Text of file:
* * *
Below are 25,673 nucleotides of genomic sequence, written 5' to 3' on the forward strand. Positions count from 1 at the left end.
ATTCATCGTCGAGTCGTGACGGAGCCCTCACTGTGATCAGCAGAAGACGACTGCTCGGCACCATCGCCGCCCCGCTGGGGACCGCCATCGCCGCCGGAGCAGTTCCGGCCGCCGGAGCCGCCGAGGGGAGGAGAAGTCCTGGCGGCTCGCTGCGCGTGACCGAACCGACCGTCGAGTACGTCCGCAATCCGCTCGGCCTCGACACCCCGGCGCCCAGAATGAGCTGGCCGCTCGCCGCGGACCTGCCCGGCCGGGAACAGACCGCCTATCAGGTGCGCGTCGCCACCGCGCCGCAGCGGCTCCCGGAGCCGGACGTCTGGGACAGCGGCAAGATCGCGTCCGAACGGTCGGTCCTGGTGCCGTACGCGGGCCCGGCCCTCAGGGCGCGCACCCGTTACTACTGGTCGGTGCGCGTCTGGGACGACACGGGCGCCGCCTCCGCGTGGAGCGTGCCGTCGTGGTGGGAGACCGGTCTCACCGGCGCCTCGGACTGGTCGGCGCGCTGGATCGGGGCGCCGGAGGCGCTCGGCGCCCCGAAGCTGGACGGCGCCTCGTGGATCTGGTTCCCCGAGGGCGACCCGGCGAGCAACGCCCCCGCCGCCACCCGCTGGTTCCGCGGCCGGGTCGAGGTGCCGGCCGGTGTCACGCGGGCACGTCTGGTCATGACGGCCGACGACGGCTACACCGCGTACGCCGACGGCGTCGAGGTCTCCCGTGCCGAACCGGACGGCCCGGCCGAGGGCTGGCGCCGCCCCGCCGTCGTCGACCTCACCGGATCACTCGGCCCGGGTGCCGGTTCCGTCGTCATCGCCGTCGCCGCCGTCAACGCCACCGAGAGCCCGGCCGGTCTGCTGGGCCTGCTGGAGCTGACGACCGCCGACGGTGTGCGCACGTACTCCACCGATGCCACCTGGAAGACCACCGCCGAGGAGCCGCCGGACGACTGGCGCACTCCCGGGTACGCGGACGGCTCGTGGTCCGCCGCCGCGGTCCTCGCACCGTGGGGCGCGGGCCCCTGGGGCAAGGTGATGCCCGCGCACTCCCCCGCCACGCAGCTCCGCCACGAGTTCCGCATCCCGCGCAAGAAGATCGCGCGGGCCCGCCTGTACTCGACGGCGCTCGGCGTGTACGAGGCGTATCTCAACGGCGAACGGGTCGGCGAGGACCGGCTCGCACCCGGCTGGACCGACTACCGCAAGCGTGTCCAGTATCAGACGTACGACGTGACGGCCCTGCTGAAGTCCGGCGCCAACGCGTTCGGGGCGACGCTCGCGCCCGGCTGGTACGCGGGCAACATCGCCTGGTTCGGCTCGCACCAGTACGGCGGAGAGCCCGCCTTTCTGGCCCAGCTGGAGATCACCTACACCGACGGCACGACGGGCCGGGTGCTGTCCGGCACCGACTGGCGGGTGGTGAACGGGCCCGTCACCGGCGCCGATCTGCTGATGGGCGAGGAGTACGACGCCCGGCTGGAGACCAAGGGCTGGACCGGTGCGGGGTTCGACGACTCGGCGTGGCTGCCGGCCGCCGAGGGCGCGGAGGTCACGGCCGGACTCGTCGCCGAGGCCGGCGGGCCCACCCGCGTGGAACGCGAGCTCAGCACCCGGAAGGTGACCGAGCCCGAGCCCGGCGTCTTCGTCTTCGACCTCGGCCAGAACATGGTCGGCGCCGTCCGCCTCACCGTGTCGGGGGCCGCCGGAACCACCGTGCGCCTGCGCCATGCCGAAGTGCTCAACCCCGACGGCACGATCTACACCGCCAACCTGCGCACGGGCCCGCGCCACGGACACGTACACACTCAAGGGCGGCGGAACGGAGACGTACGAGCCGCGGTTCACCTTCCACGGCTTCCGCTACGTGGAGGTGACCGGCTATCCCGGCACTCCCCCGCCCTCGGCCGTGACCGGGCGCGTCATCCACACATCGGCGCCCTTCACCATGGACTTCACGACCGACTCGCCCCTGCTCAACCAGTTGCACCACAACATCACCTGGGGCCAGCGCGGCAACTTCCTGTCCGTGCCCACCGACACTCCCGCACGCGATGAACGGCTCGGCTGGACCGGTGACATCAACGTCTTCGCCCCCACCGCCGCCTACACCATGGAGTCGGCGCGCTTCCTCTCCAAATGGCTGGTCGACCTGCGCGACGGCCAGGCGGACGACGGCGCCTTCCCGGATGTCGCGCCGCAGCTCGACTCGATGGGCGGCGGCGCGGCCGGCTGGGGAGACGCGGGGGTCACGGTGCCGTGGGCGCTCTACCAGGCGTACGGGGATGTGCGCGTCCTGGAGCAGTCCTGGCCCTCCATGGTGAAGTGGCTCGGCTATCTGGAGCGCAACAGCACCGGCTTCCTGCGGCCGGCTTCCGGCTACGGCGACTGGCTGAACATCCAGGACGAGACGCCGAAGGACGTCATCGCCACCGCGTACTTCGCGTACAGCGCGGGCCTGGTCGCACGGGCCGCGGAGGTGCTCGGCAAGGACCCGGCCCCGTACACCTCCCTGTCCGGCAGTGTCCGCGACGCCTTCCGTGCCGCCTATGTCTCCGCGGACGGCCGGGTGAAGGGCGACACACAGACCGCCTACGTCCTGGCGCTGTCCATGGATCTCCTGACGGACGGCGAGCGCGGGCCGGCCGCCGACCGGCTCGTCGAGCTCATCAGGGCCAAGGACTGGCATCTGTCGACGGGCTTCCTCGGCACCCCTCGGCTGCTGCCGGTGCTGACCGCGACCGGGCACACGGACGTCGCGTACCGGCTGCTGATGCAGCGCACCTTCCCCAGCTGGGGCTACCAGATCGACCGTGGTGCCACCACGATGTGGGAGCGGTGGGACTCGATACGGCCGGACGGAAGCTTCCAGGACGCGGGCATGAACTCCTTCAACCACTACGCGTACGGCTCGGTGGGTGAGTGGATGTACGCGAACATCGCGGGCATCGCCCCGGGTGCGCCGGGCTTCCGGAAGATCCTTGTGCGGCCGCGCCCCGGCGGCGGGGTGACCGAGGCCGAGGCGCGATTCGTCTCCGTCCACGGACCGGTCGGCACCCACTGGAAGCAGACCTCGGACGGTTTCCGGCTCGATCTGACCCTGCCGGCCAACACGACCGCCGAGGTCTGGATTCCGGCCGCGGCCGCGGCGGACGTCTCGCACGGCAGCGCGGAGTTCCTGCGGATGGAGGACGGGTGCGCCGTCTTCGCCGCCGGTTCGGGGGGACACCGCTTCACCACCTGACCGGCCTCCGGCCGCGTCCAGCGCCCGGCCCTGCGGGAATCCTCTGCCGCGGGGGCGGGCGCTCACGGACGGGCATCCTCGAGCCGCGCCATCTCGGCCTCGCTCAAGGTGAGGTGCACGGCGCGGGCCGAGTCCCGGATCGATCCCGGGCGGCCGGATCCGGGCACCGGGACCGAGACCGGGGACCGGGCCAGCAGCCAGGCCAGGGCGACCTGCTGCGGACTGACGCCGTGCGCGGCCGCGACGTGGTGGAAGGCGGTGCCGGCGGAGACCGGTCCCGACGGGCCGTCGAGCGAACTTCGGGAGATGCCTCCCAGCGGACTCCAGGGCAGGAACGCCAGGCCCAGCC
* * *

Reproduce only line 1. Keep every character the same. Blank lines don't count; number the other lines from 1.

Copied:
Below are 25,673 nucleotides of genomic sequence, written 5' to 3' on the forward strand. Positions count from 1 at the left end.